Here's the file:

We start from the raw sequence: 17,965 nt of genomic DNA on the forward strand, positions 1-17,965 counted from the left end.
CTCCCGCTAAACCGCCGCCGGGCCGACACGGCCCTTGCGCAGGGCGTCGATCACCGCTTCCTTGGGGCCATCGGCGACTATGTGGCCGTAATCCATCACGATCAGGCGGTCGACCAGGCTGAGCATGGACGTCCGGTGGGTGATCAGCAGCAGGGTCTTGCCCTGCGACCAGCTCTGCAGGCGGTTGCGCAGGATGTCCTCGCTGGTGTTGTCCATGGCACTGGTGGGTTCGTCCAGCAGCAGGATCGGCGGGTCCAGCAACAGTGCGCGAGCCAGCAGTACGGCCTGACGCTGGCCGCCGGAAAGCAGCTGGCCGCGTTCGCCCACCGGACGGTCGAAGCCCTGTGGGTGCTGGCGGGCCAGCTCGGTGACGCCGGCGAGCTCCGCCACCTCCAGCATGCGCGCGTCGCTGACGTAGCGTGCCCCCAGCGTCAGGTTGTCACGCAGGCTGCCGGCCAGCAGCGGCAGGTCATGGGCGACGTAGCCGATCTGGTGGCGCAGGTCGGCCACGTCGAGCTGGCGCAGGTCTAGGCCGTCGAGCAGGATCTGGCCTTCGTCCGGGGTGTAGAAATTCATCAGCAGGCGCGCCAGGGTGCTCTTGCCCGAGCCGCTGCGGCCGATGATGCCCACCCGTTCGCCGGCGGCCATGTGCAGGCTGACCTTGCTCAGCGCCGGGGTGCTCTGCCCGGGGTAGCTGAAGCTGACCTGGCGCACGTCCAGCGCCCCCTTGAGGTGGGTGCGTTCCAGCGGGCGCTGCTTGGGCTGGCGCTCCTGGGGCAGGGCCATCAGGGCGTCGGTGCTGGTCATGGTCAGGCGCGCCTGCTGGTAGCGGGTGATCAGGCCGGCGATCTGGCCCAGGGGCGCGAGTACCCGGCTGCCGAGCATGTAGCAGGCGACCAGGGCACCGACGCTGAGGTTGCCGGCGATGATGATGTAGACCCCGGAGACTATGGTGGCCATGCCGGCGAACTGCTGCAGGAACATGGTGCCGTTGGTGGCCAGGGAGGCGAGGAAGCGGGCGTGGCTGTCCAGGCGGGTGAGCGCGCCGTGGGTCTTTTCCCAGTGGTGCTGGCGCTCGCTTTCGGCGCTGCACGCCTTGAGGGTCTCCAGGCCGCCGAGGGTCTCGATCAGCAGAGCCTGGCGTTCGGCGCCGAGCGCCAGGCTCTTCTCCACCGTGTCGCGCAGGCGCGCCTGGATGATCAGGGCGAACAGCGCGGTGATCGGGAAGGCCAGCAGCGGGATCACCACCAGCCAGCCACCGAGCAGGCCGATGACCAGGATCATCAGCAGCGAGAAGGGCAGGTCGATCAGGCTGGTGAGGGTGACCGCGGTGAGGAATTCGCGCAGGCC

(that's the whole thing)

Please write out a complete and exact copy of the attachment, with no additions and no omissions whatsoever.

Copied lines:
We start from the raw sequence: 17,965 nt of genomic DNA on the forward strand, positions 1-17,965 counted from the left end.
CTCCCGCTAAACCGCCGCCGGGCCGACACGGCCCTTGCGCAGGGCGTCGATCACCGCTTCCTTGGGGCCATCGGCGACTATGTGGCCGTAATCCATCACGATCAGGCGGTCGACCAGGCTGAGCATGGACGTCCGGTGGGTGATCAGCAGCAGGGTCTTGCCCTGCGACCAGCTCTGCAGGCGGTTGCGCAGGATGTCCTCGCTGGTGTTGTCCATGGCACTGGTGGGTTCGTCCAGCAGCAGGATCGGCGGGTCCAGCAACAGTGCGCGAGCCAGCAGTACGGCCTGACGCTGGCCGCCGGAAAGCAGCTGGCCGCGTTCGCCCACCGGACGGTCGAAGCCCTGTGGGTGCTGGCGGGCCAGCTCGGTGACGCCGGCGAGCTCCGCCACCTCCAGCATGCGCGCGTCGCTGACGTAGCGTGCCCCCAGCGTCAGGTTGTCACGCAGGCTGCCGGCCAGCAGCGGCAGGTCATGGGCGACGTAGCCGATCTGGTGGCGCAGGTCGGCCACGTCGAGCTGGCGCAGGTCTAGGCCGTCGAGCAGGATCTGGCCTTCGTCCGGGGTGTAGAAATTCATCAGCAGGCGCGCCAGGGTGCTCTTGCCCGAGCCGCTGCGGCCGATGATGCCCACCCGTTCGCCGGCGGCCATGTGCAGGCTGACCTTGCTCAGCGCCGGGGTGCTCTGCCCGGGGTAGCTGAAGCTGACCTGGCGCACGTCCAGCGCCCCCTTGAGGTGGGTGCGTTCCAGCGGGCGCTGCTTGGGCTGGCGCTCCTGGGGCAGGGCCATCAGGGCGTCGGTGCTGGTCATGGTCAGGCGCGCCTGCTGGTAGCGGGTGATCAGGCCGGCGATCTGGCCCAGGGGCGCGAGTACCCGGCTGCCGAGCATGTAGCAGGCGACCAGGGCACCGACGCTGAGGTTGCCGGCGATGATGATGTAGACCCCGGAGACTATGGTGGCCATGCCGGCGAACTGCTGCAGGAACATGGTGCCGTTGGTGGCCAGGGAGGCGAGGAAGCGGGCGTGGCTGTCCAGGCGGGTGAGCGCGCCGTGGGTCTTTTCCCAGTGGTGCTGGCGCTCGCTTTCGGCGCTGCACGCCTTGAGGGTCTCCAGGCCGCCGAGGGTCTCGATCAGCAGAGCCTGGCGTTCGGCGCCGAGCGCCAGGCTCTTCTCCACCGTGTCGCGCAGGCGCGCCTGGATGATCAGGGCGAACAGCGCGGTGATCGGGAAGGCCAGCAGCGGGATCACCACCAGCCAGCCACCGAGCAGGCCGATGACCAGGATCATCAGCAGCGAGAAGGGCAGGTCGATCAGGCTGGTGAGGGTGACCGCGGTGAGGAATTCGCGCAGGCC